Hundreds Gather in Albany to Mark Launch of Plan to End AIDS in NY by 2020

CONTACTS: Jennifer Flynn, 917-517-5202, jennifer@vocal-ny.org, or Mikola De Roo, 347-585-6051, m.deroo@housingworks.org

Building off Governor’s Ending the Epidemic Task Force, coalition recommends ambitious plan to dramatically decrease new infections, improve health of people with HIV/AIDS, and cut healthcare costs.

Immediate changes to laws and policies, and new investment in HIV services, are crucial to fulfilling the goals of the plan.

Albany, NY – Hundreds of activists from around New York State representing the End AIDS NY 2020 Coalition rallied at the Capitol today to call for the State to implement recommendations recently delivered to Governor Cuomo by a task force he established last year. More than a dozen state elected officials spoke at the town hall-style event.

Charles King, CEO of Housing Works and Co-Chair of the Governor’s Ending the Epidemic Task Force called for action: “We now have a blueprint that clearly spells out the steps New York State needs to take to bring an end to AIDS as an epidemic,” said King. “We are calling on both houses of the legislature and Governor Cuomo to all do their part to see that the blueprint is fully implemented.”

“From ending homelessness among people living with HIV and at-risk LGBT youth, to making harm reduction services and pre- and post-exposure prophylaxis universally available, to ending discrimination against transgender New Yorkers, ending the criminalization of condoms, and ensuring that everyone with HIV can receive treatment, we’re clear about what needs to happen,” said Jennifer Flynn, Executive Director of VOCAL New York and a member of the Ending the Epidemic Task Force.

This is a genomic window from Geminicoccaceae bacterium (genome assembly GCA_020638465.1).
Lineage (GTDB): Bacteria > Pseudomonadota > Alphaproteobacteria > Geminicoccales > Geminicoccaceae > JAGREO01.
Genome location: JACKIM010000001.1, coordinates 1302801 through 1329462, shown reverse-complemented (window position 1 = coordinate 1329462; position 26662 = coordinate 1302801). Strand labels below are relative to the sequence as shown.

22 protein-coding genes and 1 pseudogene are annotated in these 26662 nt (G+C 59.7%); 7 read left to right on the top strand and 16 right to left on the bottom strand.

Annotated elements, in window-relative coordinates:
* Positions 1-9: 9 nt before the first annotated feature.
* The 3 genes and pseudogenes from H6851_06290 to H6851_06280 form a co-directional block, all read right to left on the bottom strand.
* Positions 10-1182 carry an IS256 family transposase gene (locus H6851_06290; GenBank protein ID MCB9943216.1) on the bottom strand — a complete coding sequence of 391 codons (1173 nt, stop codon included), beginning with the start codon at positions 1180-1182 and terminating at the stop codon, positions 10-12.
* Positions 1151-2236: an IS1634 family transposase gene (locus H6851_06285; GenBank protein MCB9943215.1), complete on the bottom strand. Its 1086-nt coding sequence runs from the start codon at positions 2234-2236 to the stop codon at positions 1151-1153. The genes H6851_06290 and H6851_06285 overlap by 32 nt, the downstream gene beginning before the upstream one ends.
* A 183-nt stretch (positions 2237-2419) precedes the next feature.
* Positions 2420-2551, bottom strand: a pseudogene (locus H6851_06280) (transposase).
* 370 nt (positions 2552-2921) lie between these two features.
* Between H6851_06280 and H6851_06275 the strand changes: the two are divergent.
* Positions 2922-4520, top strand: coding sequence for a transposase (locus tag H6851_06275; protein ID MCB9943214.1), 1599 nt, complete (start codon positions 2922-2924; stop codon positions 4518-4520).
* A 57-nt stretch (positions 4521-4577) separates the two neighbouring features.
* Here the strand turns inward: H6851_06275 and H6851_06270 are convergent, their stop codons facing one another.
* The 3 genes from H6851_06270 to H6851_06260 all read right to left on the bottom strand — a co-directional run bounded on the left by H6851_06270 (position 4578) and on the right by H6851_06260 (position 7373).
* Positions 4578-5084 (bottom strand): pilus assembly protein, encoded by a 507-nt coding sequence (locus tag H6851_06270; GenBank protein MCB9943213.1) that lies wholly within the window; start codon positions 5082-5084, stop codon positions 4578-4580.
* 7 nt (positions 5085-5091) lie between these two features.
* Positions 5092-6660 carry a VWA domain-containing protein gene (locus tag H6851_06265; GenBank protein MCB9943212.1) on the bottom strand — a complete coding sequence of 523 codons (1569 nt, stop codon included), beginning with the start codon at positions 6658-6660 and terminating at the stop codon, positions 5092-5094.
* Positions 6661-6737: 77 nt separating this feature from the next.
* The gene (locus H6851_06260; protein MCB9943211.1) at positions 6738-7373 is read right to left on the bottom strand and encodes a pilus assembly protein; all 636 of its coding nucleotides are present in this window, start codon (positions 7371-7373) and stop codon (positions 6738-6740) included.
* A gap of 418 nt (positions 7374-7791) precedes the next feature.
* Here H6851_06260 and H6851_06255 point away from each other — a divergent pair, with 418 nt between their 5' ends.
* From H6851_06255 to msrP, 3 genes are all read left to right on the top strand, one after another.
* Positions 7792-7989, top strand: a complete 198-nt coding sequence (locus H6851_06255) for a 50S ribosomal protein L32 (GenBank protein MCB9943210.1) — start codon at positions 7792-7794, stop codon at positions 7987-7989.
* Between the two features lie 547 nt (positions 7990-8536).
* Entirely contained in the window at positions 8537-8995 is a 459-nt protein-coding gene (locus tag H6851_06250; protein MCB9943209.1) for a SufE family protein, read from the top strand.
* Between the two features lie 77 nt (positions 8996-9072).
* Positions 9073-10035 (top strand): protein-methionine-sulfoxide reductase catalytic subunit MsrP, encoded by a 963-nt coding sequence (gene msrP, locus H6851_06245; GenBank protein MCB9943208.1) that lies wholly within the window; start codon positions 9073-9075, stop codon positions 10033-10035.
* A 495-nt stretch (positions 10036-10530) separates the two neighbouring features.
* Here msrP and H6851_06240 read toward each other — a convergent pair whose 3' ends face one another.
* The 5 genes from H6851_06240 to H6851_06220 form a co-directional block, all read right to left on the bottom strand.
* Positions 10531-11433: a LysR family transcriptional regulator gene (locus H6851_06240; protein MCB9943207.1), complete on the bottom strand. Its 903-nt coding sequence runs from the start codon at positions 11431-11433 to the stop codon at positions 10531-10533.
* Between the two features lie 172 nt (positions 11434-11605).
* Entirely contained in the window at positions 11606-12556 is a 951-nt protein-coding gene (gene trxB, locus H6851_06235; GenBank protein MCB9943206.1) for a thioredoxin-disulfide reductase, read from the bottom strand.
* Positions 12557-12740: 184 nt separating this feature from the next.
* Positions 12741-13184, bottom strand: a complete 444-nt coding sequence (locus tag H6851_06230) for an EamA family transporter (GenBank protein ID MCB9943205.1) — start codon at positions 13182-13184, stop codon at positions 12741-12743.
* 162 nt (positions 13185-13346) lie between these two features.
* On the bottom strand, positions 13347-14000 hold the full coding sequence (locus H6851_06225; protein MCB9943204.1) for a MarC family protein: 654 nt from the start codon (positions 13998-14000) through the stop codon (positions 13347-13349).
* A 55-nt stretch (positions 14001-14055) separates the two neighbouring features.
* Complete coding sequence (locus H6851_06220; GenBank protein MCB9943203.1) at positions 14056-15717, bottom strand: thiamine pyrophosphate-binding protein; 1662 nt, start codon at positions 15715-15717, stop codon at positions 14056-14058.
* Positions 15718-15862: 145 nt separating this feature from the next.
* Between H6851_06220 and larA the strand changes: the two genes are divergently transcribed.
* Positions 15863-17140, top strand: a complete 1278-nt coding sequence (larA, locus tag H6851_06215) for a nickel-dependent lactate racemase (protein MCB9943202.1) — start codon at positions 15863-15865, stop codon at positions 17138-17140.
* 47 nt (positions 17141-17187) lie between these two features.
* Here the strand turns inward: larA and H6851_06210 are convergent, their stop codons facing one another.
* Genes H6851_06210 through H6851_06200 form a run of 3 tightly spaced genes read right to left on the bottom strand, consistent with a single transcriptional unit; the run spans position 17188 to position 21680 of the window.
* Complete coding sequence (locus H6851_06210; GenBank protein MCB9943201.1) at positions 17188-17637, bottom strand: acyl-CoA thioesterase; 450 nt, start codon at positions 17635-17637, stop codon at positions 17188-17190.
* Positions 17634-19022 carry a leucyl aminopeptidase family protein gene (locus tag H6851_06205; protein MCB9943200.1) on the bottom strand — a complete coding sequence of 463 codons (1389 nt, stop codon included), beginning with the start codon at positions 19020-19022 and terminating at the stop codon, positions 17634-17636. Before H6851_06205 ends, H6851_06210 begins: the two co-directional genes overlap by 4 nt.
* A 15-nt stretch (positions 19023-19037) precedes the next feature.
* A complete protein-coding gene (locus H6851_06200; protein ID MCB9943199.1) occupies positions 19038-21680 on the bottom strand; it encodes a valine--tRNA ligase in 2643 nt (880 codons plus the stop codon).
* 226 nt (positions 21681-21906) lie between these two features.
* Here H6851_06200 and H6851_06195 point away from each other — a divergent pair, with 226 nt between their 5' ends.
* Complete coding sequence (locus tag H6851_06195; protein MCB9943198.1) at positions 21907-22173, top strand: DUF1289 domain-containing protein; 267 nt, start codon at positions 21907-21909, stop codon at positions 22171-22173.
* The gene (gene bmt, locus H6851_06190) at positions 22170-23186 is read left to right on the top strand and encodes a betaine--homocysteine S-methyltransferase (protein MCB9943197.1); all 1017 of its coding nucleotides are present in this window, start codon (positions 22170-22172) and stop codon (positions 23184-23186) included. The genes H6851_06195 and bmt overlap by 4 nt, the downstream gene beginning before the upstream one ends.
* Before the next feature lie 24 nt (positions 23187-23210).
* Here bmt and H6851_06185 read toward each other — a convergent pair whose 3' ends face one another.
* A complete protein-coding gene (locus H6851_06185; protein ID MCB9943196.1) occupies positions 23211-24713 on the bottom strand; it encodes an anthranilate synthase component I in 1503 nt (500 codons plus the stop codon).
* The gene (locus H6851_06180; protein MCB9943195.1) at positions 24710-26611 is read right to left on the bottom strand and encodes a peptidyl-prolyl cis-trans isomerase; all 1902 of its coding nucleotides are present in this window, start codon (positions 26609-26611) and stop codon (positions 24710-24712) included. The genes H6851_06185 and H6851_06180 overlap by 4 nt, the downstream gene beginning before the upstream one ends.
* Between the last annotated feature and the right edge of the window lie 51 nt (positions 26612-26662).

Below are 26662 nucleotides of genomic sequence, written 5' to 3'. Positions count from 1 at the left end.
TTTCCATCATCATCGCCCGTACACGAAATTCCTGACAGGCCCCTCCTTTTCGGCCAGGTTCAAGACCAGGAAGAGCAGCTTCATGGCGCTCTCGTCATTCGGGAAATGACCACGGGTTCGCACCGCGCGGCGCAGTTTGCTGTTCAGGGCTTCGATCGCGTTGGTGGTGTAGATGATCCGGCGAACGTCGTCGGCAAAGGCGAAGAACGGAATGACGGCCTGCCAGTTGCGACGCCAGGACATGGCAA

New York is home to 154,000 people living with HIV (PLWH). It has been at the epicenter of the HIV/AIDS epidemic from its beginning over three decades ago. After major advances in science on treatment as prevention and the introduction of new prevention tools, the Coalition contends that ending AIDS as an epidemic is both possible and an ethical imperative. The Coalition, composed of many groups that participated in the governor’s Ending the Epidemic Task Force, has put forward a legislative and budget blueprint that would close gaps in HIV prevention, treatment, and supportive services. Ultimately, the blueprint’s goals include eliminating AIDS diagnoses and reducing new infections from more than 3,000 statewide today to less than 750 by 2020.

Senator Brad Hoylman highlighted housing issues as a central theme of the blueprint: “It’s imperative that we enact the commonsense recommendations that Governor Cuomo’s Ending the Epidemic Task Force has developed, including ensuring that all low-income New Yorkers with HIV or AIDS have access to stable housing and other support services needed to keep them healthy and reduce their risk of transmission. Implementing the Task Force’s recommendations would significantly reduce the rate of infections, generate over $5 billion in healthcare savings, and put New York on a path toward once and for all eradicating HIV/AIDS.”

A widely supported recommendation is to expand New York City’s policy of providing housing, nutrition, and transportation assistance to low-income residents living with advanced HIV disease to instead cover all low-income New Yorkers living with HIV statewide. In addition, the amount that public assistance recipients would pay toward their rent would be capped to 30% of their income. Similarly, the Coalition has prioritized expanded shelter beds and permanent housing for homeless LGBT and other youth, populations at especially high risk of HIV infection and progression to AIDS.